• No reading at all! You can watch TV, and you can look at pictures in magazines, but no reading the internet, or your phone, or emails…
  • It’s really hard. But it will shake up your brain a bit.

PART 4 – YOUR DAY

Make First

  1. First thing in the morning, try to last as long as possible without letting the world in.
  2. Prepare for this at night by closing your email, turning off wifi, and setting your phone to airplane mode. Then when you wake up, nothing can distract you.
  3. So, you might get to work, do your priority list, and start working on the frog. Then, about 10am, your head might blow up because you simply can’t ignore your inbox any longer, so you check your email. But by getting in this habit, and hopefully getting better at it, you can get more done before letting the distractions in. (Apparently, we think better in the morning, so let’s use that extra brain power while we can.)

Triage

If you ever get sucked into the email vortex and it distracts you from what you had planned to do, this might help, especially if “Make First” is not an option for you, and you have to check email first thing, due to the nature of your work.

Setup
  • Set up 3 new folders in your email program:
  • 01 Action
  • 02 Followup
  • 03 Misc
  • Set 30 minutes* for Triage every day in your calendar. Hopefully this can be mid-morning (or even later), but whenever suits you!
  • Set time for Email in your calendar. This needs to be separate from Triage time. It can go straight after Triage, or you might prefer it later in the day. (I only do it on Tuesdays and Thursdays. Whatever works for you.)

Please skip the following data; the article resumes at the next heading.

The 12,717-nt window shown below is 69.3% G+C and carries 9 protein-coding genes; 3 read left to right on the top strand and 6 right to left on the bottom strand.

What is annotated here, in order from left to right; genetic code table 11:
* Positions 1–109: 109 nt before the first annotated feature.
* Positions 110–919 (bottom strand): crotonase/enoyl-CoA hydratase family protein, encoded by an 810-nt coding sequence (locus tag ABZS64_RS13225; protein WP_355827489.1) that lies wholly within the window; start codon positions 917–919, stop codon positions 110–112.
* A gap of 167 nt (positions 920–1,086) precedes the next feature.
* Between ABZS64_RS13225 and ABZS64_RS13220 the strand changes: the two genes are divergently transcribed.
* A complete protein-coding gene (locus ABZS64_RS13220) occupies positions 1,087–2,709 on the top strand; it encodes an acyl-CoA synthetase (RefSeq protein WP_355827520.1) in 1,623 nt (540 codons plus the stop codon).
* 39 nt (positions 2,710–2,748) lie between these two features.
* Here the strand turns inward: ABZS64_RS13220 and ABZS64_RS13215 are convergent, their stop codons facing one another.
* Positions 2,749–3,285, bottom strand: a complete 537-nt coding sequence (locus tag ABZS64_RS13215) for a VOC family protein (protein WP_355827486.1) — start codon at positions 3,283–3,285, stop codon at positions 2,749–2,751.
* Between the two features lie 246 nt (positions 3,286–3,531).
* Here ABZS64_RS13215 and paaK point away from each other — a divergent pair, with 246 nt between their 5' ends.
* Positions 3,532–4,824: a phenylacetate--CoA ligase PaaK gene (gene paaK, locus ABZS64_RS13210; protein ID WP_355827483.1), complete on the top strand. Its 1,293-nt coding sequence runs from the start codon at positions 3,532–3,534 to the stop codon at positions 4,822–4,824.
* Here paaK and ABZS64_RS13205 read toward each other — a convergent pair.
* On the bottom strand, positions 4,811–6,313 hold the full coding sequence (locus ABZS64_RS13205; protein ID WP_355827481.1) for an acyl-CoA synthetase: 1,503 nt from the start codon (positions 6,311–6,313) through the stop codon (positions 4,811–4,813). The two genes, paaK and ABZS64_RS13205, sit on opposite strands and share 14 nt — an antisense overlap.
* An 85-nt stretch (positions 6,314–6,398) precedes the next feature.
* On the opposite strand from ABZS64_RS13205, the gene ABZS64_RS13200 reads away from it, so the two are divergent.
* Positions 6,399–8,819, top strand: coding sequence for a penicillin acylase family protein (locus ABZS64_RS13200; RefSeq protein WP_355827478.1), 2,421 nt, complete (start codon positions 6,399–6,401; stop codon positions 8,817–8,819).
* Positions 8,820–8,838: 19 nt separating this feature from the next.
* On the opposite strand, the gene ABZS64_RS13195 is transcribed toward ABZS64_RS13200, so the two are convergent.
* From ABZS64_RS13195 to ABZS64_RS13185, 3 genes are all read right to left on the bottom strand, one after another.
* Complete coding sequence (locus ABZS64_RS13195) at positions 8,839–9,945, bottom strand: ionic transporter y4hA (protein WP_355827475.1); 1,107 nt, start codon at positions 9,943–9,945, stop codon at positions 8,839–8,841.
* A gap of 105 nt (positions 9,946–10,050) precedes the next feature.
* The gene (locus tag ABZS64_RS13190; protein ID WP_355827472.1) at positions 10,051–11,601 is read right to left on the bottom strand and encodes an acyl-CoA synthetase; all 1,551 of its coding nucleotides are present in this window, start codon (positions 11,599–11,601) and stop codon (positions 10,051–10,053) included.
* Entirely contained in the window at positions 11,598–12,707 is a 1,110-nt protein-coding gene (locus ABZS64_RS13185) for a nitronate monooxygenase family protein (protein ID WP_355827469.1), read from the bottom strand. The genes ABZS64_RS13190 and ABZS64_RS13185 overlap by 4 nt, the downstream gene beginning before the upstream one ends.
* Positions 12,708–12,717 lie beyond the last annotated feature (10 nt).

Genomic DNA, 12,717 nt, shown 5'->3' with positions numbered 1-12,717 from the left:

Triage Time
  • When it’s Triage time, go through your new emails – and only sort them. Don’t reply to any. This is the emergency room at the hospital, and all you’re doing is triage. By dealing with your emails in a different way (only sorting, not replying), you can change the way they distract you.
  • If you need to action the email (read, reply, save files, etc), move it to “01 Action”
  • If you need to followup the email (e.g. The email is someone saying, “I’ll do that later”), move it to “02 Followup”
  • If you would like to read the email, but it doesn’t need to be actioned, move it to “03 Misc”
  • If it doesn’t fit these scenarios, and can be filed straight away to another folder, or simply archived, do that
  • If the email is urgent, add a “Priority” flag so that it will stand out in your Action list
Email Time
  • When it’s Email time, you might find that you need to do a bit more Triage. Then, work with your “01 Action” / Priority items first.
  • If you still have time, go through “02 Followup” and “03 Misc.”
  • If you’re using Gmail – If you send an email and want to make sure that you get a reply, label the email “02 Followup” before you send it.

And don’t forget… email begets email, so think of all the ways you can send less email, automate email, etc.

Schedule

TBC.


PART 5 – LONGTERM

Planner

TBC.


*Triage might take you… 15 minutes, max. So why set it for 30 minutes? Because, if you set a calendar event for 15 minutes, it may get forgotten, pushed out, or otherwise wrecked. I don’t think we do well with 15-minute events.